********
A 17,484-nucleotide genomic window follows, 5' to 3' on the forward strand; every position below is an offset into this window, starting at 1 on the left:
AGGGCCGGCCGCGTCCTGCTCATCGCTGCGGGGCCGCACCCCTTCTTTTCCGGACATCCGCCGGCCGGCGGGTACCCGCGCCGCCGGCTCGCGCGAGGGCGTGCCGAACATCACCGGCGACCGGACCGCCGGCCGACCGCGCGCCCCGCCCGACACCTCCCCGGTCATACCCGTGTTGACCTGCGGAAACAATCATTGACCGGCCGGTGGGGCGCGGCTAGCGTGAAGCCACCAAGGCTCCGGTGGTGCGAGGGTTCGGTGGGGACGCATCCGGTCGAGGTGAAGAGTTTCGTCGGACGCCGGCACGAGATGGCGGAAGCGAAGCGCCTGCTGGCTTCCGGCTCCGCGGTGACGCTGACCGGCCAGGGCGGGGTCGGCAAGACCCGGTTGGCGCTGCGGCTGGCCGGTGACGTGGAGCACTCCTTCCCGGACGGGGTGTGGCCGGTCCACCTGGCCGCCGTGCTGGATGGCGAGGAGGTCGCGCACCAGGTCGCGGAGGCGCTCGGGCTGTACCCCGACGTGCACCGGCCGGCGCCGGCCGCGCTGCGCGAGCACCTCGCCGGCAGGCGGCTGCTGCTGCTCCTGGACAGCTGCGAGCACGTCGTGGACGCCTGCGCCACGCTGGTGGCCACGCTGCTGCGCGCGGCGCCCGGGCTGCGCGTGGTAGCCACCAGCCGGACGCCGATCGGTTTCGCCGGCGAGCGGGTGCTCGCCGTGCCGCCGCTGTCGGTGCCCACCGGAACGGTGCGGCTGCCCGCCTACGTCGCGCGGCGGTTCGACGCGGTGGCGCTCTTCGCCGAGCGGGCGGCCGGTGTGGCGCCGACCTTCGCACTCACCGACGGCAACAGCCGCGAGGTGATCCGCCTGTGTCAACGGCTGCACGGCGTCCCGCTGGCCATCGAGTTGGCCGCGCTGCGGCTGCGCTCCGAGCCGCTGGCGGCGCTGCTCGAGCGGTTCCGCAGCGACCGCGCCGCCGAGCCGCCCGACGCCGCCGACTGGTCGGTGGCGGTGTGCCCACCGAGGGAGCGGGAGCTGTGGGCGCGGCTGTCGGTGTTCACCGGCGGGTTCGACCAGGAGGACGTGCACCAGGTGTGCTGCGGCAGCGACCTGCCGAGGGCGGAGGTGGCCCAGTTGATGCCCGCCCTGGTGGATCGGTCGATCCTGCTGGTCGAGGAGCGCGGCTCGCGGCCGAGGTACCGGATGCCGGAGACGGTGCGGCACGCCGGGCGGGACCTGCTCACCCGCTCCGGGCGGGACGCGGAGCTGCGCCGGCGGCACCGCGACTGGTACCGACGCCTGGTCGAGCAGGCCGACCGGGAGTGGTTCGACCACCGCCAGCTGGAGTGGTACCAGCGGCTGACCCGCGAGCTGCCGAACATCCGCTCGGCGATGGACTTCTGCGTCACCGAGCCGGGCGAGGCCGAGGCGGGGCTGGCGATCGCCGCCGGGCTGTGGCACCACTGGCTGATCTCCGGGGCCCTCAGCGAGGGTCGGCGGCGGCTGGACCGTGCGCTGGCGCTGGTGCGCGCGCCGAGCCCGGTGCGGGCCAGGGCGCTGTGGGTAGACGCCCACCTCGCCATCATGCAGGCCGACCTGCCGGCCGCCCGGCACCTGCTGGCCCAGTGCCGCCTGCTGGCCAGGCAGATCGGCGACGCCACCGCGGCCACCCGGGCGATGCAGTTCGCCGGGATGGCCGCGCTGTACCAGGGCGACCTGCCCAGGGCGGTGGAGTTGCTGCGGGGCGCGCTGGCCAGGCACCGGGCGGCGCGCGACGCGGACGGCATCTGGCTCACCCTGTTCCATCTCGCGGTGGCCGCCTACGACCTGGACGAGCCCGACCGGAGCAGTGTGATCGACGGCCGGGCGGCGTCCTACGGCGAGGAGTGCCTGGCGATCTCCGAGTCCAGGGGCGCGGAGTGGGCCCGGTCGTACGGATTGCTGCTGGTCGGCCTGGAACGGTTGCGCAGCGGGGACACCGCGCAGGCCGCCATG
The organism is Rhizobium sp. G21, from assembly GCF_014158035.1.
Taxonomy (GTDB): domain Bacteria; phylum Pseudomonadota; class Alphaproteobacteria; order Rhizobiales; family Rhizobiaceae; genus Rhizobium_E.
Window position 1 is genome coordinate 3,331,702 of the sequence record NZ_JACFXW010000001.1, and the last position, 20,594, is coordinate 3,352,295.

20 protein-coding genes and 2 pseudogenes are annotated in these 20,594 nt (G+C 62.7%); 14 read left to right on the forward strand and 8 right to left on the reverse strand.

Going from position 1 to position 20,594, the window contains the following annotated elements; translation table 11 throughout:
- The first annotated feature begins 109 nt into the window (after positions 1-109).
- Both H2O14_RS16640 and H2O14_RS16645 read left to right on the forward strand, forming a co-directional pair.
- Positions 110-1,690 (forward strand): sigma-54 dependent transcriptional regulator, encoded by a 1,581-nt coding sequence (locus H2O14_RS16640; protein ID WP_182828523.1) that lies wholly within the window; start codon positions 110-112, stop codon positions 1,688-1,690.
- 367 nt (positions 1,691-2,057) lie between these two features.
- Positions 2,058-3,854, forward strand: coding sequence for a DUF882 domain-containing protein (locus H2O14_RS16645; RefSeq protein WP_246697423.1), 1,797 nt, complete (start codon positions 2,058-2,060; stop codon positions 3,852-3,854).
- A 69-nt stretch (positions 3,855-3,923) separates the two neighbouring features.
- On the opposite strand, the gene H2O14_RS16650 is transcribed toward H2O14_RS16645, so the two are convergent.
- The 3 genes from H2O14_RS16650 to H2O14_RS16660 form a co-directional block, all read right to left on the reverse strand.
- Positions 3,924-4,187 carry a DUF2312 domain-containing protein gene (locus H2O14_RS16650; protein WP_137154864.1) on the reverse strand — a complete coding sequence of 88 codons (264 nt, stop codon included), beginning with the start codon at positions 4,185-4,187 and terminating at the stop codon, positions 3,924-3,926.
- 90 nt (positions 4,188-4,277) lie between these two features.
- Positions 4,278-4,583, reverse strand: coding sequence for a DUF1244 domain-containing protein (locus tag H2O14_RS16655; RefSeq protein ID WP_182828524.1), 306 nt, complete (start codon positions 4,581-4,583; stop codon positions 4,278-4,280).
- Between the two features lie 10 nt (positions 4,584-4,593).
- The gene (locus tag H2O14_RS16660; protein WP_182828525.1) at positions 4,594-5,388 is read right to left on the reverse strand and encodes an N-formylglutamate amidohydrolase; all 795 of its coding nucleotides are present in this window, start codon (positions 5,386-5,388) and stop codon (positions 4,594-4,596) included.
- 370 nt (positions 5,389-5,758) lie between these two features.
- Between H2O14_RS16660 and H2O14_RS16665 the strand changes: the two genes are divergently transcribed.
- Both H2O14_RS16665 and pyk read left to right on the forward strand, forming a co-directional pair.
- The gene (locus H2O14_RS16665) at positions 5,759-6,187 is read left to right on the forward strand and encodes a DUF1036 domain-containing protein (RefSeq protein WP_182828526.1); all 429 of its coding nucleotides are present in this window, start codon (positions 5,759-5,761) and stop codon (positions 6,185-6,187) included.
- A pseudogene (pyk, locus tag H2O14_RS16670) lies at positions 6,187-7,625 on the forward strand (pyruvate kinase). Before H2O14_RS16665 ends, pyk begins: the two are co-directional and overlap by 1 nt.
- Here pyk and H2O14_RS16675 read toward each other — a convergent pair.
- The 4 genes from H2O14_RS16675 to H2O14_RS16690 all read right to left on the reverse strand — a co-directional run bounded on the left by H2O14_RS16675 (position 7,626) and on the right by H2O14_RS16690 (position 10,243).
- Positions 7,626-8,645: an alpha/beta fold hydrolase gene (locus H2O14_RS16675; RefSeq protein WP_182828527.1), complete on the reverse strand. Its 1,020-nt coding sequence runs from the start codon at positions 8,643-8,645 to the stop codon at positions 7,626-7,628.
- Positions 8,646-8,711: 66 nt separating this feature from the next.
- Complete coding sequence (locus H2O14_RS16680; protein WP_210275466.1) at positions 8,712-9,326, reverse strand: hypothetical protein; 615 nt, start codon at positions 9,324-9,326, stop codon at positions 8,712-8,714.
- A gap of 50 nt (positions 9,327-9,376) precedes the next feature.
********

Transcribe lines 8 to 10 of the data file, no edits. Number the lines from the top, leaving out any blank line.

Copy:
- The first annotated feature begins 109 nt into the window (after positions 1-109).
- Both H2O14_RS16640 and H2O14_RS16645 read left to right on the forward strand, forming a co-directional pair.
- Positions 110-1,690 (forward strand): sigma-54 dependent transcriptional regulator, encoded by a 1,581-nt coding sequence (locus H2O14_RS16640; protein ID WP_182828523.1) that lies wholly within the window; start codon positions 110-112, stop codon positions 1,688-1,690.